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Shining - Blackjazz CD (album) cover





3.84 | 105 ratings

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4 stars Just the other day, I was reviewing Ihsahn's After and noted a particularly bonkers track called A Grave Inversed where Ihsahn and chums seemed to play as fast and horrifically as they can and just when you thought things couldn't get crazier, in came the saxophone. Exhilirating though it was, I commented that it was a good thing he didn't try to keep that up across the album because it would've been exhausting not to mention just plain horribly noisy. So I turn around and am confronted by Shining's Blackjazz (also from Norway, big year for them with the two mentioned acts and Motorpsycho getting big buzz on new releases and we're only in March) which is broadly the sound of A Grave Inversed stretched across an album. And I'm eating my words at saying such a record would be painful because I have thoroughly enjoyed Blackjazz. I must say that the best songs come towards the end. Opener The Madness And The Damage Done is a great showcase of the band's energy and enthusiasm- the first few seconds alone find the tricky G-spot between being terrifying and entertaining- but after multiple listens feels a bit simple and repetitive. The next track, Fisheye, is more proggy- The Madness And The Damage Done is structurally straightforward, it's the ferocity of the sound that's amazing- hopping about between odd places and introducing the sax but doesn't really interest me that much despite some nice guitar work and a few well executed explosions of anger. Exit Sun, pointlessly separated into tracks as the outro track doesn't stand alone, trundles into view next and is quite close to Fisheye in vibe but feels a bit more sinister and has a big payoff lurking at the end. But then we're into the second, much better, half of the album. Shining is one of those bands that should really consider becoming an instrumental band- predictably disturbing lyrics aside, the two instrumentals Helter Skelter and Omen together with Blackjazz Deathtrance (not an instrumental but very focussed on the sound with the vocals being part of the atmosphere) are easily the highlights. They find Shining exploring more literally jazzy and freeform spaces, Helter Skelter showing off tight, flashy chops, Omen being a more lazily evil beast that grows in might and dread as it goes along and provides a rare flash of beauty in the synthesized recurring refrain and Blackjazz Deathtrance being a colossal and unsettling 10 minute descent into madness of the kind that all extreme RIO fans love. A cover of 21st Century Schizoid Man closes the album but feels a bit tacked on- Shining don't embarrass themselves with this bold choice of track, but it feels quite needless after the whopping one two of Blackjazz Deathtrance and Omen. While the album never gets bad, a few tracks do not capitalise on the musical potential I think Shining have which stops this from being a fiver. However, fans of RIO and jazz influenced metal can't pass this up.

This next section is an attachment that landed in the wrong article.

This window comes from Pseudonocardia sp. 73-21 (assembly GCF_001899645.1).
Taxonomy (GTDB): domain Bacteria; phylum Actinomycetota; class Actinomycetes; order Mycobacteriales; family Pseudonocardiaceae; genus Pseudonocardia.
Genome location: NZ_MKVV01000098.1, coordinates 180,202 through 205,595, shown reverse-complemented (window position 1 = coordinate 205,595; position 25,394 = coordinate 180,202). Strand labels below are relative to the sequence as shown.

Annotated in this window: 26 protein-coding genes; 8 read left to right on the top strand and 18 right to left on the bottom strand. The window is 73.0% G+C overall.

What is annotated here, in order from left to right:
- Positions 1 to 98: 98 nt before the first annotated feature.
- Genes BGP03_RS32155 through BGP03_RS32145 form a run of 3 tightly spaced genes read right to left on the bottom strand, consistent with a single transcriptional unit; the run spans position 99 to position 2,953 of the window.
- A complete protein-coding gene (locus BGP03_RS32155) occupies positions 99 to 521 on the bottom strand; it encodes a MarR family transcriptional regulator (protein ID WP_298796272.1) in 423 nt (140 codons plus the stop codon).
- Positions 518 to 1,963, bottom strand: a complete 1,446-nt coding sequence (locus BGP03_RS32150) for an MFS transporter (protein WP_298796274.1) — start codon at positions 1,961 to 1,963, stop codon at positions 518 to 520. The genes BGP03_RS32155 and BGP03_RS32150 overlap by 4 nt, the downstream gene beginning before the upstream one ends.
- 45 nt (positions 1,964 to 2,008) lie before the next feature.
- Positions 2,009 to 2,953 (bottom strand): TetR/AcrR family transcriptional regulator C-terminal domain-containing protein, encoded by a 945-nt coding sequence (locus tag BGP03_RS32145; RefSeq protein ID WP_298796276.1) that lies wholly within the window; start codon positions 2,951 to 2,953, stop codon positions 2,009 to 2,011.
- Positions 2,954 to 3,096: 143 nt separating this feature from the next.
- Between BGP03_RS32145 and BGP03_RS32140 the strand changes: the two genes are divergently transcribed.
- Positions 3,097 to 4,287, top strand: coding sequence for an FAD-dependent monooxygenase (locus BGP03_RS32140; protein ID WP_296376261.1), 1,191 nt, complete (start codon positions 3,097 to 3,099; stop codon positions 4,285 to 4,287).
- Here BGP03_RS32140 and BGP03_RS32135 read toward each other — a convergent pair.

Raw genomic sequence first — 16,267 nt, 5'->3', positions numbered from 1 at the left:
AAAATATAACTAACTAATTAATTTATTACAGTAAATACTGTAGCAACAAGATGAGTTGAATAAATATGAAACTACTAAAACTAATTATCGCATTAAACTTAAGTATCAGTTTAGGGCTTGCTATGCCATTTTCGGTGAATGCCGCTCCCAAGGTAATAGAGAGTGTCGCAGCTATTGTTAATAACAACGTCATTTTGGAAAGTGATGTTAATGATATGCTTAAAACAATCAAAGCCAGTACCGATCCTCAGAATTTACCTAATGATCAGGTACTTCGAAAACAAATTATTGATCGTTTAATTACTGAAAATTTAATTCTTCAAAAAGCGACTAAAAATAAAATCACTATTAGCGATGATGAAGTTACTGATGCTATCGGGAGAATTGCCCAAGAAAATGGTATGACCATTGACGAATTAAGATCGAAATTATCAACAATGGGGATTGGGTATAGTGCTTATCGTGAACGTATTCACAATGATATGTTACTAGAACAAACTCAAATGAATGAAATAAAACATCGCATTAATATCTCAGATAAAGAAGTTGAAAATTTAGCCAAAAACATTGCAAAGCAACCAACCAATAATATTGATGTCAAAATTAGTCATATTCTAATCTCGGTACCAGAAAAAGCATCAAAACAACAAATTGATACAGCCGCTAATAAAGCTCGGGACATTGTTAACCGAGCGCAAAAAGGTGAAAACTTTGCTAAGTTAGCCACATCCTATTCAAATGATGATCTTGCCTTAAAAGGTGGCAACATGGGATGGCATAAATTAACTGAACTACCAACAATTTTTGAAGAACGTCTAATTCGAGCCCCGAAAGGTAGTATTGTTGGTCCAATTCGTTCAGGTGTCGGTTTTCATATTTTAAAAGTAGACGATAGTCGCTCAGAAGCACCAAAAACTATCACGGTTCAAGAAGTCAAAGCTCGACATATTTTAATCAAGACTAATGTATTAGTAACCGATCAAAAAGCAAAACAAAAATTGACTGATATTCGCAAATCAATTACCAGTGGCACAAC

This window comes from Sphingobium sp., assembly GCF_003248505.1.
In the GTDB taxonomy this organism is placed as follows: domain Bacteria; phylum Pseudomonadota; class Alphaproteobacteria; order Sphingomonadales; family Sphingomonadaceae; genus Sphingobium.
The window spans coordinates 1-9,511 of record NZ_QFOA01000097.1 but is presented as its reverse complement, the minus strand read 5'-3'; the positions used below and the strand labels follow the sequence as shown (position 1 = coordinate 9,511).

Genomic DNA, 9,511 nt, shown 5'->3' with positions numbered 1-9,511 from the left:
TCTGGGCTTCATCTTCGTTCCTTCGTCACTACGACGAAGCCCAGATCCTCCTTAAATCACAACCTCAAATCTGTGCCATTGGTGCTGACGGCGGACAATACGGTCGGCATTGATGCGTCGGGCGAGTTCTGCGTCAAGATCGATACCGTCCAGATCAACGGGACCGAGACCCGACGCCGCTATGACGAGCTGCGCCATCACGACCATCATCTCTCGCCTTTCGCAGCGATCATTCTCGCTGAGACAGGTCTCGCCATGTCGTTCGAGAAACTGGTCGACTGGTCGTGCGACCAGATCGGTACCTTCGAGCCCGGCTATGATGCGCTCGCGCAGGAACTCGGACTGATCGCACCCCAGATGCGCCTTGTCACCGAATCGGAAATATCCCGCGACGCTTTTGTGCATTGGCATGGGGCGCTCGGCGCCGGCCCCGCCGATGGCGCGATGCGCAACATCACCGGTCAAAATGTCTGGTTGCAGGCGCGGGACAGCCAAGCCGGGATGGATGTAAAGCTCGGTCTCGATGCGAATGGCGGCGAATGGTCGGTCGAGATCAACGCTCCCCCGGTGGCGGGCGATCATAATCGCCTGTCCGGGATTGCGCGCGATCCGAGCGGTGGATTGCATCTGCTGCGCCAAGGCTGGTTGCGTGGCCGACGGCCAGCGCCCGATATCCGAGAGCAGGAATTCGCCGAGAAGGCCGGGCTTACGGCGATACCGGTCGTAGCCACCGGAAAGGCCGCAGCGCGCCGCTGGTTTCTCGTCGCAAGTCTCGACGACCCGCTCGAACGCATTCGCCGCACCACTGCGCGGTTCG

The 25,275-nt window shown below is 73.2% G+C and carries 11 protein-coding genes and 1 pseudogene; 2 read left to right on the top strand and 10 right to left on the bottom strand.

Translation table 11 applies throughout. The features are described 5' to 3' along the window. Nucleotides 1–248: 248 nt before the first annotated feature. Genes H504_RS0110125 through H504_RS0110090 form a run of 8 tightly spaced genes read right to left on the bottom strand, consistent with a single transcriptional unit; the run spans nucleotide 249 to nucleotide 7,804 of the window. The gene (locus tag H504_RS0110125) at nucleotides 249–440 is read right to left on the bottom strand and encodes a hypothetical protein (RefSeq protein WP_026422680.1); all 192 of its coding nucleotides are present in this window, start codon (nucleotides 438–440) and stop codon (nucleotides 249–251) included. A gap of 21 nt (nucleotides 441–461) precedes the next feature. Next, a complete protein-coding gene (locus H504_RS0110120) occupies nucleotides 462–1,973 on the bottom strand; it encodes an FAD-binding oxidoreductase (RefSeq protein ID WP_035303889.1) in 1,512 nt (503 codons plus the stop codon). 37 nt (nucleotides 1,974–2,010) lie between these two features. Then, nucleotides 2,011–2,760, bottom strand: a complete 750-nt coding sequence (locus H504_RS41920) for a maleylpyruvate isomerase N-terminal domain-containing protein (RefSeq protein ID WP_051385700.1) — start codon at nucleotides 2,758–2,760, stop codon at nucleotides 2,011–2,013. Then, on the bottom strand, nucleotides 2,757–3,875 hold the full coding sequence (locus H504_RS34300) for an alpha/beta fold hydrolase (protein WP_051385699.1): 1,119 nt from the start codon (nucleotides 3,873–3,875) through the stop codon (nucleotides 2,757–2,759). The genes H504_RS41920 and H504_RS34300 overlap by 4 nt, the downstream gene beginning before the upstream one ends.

Textbook | 4/5 |


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